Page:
This Sunday is the 29th Sunday in Ordinary Time, Lectionary Cycle C. Earlier today we considered the larger textual placement of this parable in the flow of Luke’s writing, noting that there is an apocalyptic tone skipped over in the Sunday sequence of gospels, that lends a tone and content to the parable of the unjust judge/persistent widow. Now, we’ll continue to explore the context of the gospel reading. (note: two posts just to break up the long introductory material… interesting, but still long)
In our Gospel Jesus’ teaching “about the necessity for them to pray always without becoming weary” (Lk 18:1) stands as the climax of a longer section on faithfulness at the coming of the Son of Man with its decidedly eschatological edge (17:20–18:8). Read against this horizon, Jesus’s teaching is particularly oriented toward the necessity of tenacious, hopeful faith in the midst of present ordeal.
Jesus’ parable has two focal points, each associated with one of the two primary characters of the parable. On the one hand, based on an argument from lesser to greater, we hear in Jesus’ words an affirmation of the faithfulness of God: He will assuredly act with dispatch on behalf of the elect. On the other, we see in the widow’s action a model of perseverance in the midst of wrong
These two points – the certainty of God’s justice and the call for resolute faithfulness in anticipation of that certainty – need to be understood in the light of the very real situation Jesus has anticipated in 17:22–25 (the day of the coming of the Son of Man). His followers will encounter hostility, look for the deliverance into the kingdom, and, not finding it, may become disenchanted. Having anticipated this state of affairs, Jesus addresses it, first, by insisting that adversity is integral to the process by which God brings salvation (cf. 17:25, 32–34); and, second, by assuring his disciples that, despite delay, divine vindication is imminent (18:1–8).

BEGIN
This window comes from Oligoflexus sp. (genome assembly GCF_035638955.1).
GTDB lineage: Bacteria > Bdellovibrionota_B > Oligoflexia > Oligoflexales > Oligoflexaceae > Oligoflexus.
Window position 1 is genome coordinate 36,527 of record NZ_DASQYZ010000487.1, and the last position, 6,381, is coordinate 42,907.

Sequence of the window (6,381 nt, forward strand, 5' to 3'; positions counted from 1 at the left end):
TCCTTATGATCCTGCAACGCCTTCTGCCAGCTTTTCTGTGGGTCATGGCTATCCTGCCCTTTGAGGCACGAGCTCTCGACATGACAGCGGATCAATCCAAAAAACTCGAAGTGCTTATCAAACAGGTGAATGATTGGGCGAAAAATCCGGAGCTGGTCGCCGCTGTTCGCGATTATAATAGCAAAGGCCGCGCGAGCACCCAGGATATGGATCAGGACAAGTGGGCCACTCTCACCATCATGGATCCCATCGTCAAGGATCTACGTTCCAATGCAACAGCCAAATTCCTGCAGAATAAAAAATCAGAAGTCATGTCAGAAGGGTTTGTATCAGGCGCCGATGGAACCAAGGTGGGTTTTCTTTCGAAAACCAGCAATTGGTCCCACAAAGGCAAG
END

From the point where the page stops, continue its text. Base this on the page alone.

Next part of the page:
Throughout this parable there are echoes of Sir 35:15b-25, where the figure of the widow is also highlighted and God is portrayed as one whose justice is unquestioned. Verses such as these point to other insights about the role of judges in the Old Testament. When Jehoshaphat appointed judges throughout Judah his charge to them included the admonition to “let the fear of the LORD be upon you” (2 Chr 19:7); clearly this is an attribute not shared by the judge of this parable: “There was a judge in a certain town who neither feared God nor respected any human being” (Luke 18:2)
Even with appeals to divine and human impartiality throughout (e.g., 2 Chron 19:4–7; Sir 35:15–16), the OT gives no impression that the scales of divine justice are blind. The God who liberated Israel from Egypt is the God who directs his people to show special regard toward the oppressed among them—specifically for the alien, the orphan, and the widow. In this respect, it is not accidental that Luke habitually portrays widows as persons of exemplary piety and/or as recipients of divine beneficence
The widow has no standing in the OT community given the court system of her day was in the control of men. It is not simply that she is a woman, but she finds herself before the magistrate because she has no kinsman to bring her case to court. That she is continuously before this judge suggests that she lacks the economic resources to offer the appropriate bribe necessary for a swift settlement. In the Scriptures of Israel and Jewish tradition, widowhood symbolized the ultimate state of vulnerability, status deprivation, and need; as the object of God’s concern, they were also to be cared for within the community of God’s people. It is not likely this parable is atypical of real life, rather it is a well known fact of life in which the widow struggles with a corrupt judicial system for her rights.
Image Credit: Братья Белоусовы (Палех), Public domain, via Wikimedia Commons. Modified to include both parts of a larger plata.